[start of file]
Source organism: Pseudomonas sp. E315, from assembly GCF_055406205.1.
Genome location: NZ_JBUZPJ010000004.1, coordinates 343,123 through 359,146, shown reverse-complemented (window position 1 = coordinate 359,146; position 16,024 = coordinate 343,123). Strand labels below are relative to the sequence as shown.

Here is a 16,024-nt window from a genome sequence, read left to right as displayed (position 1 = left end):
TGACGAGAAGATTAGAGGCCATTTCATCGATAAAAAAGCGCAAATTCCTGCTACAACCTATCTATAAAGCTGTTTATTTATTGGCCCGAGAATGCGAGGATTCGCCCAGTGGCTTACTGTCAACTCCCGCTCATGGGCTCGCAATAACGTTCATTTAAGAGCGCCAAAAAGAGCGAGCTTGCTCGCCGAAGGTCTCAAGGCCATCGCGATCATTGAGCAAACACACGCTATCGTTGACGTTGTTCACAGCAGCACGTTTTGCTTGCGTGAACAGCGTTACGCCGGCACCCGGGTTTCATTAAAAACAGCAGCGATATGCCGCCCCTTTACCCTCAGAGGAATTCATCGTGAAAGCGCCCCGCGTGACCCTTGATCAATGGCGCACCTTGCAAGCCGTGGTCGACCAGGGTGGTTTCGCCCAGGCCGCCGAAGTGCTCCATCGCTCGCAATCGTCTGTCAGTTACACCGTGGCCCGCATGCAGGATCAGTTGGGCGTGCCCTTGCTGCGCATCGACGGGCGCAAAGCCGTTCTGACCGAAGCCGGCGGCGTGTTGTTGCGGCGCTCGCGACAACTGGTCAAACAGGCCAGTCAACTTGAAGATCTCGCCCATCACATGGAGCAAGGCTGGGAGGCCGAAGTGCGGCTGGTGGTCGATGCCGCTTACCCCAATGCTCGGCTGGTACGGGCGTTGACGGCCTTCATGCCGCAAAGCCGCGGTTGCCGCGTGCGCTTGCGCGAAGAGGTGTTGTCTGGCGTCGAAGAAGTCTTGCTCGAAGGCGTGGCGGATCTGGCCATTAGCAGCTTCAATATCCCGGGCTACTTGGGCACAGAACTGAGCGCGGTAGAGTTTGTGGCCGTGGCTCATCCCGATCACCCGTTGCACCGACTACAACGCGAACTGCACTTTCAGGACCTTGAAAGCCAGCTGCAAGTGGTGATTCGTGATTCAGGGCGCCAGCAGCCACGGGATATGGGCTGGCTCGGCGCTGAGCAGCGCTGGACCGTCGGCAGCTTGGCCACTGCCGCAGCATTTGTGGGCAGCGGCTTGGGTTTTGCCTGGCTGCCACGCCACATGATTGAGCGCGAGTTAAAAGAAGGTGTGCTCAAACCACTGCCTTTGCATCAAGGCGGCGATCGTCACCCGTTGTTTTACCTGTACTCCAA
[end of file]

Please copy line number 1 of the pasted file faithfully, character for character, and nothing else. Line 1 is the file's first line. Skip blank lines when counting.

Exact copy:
Source organism: Pseudomonas sp. E315, from assembly GCF_055406205.1.